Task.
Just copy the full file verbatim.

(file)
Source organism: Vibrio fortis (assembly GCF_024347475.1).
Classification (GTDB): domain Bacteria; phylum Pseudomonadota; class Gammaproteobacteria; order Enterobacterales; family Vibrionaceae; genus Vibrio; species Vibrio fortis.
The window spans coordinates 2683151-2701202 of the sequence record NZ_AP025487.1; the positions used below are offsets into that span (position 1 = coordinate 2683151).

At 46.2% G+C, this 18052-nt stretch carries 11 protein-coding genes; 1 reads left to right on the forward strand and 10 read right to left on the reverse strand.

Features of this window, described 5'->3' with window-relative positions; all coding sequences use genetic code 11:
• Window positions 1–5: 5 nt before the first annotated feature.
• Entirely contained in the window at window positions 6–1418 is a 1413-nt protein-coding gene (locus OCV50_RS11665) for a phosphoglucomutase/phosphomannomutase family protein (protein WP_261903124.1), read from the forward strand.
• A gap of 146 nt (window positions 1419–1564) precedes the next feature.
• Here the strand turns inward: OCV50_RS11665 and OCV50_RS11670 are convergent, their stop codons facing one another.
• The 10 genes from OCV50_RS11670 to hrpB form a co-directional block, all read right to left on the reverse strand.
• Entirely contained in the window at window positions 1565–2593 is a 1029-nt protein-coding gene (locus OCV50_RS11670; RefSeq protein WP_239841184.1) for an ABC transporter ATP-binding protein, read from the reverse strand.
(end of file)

Source organism: Vibrio fortis (assembly GCF_024347475.1).
Classification (GTDB): domain Bacteria; phylum Pseudomonadota; class Gammaproteobacteria; order Enterobacterales; family Vibrionaceae; genus Vibrio; species Vibrio fortis.
The window spans coordinates 2683151-2701202 of the sequence record NZ_AP025487.1; the positions used below are offsets into that span (position 1 = coordinate 2683151).

At 46.2% G+C, this 18052-nt stretch carries 11 protein-coding genes; 1 reads left to right on the forward strand and 10 read right to left on the reverse strand.

Features of this window, described 5'->3' with window-relative positions; all coding sequences use genetic code 11:
• Window positions 1–5: 5 nt before the first annotated feature.
• Entirely contained in the window at window positions 6–1418 is a 1413-nt protein-coding gene (locus OCV50_RS11665) for a phosphoglucomutase/phosphomannomutase family protein (protein WP_261903124.1), read from the forward strand.
• A gap of 146 nt (window positions 1419–1564) precedes the next feature.
• Here the strand turns inward: OCV50_RS11665 and OCV50_RS11670 are convergent, their stop codons facing one another.
• The 10 genes from OCV50_RS11670 to hrpB form a co-directional block, all read right to left on the reverse strand.
• Entirely contained in the window at window positions 1565–2593 is a 1029-nt protein-coding gene (locus OCV50_RS11670; RefSeq protein WP_239841184.1) for an ABC transporter ATP-binding protein, read from the reverse strand.